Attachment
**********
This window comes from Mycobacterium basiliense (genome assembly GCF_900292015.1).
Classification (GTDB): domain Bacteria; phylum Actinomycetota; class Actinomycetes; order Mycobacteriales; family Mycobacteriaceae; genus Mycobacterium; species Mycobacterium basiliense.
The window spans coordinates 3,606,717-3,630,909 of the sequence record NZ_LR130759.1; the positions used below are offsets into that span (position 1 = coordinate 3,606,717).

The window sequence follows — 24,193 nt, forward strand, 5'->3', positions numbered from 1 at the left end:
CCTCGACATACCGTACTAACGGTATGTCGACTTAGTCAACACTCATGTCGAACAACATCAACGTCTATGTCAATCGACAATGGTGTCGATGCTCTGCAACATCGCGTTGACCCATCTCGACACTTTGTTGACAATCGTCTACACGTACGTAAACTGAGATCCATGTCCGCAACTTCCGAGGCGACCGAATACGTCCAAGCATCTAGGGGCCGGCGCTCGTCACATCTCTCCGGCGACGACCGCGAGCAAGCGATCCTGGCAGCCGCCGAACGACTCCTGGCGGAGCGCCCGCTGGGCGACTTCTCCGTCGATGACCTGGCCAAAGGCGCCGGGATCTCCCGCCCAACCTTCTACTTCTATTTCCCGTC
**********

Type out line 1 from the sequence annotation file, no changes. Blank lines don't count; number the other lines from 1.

This window comes from Mycobacterium basiliense (genome assembly GCF_900292015.1).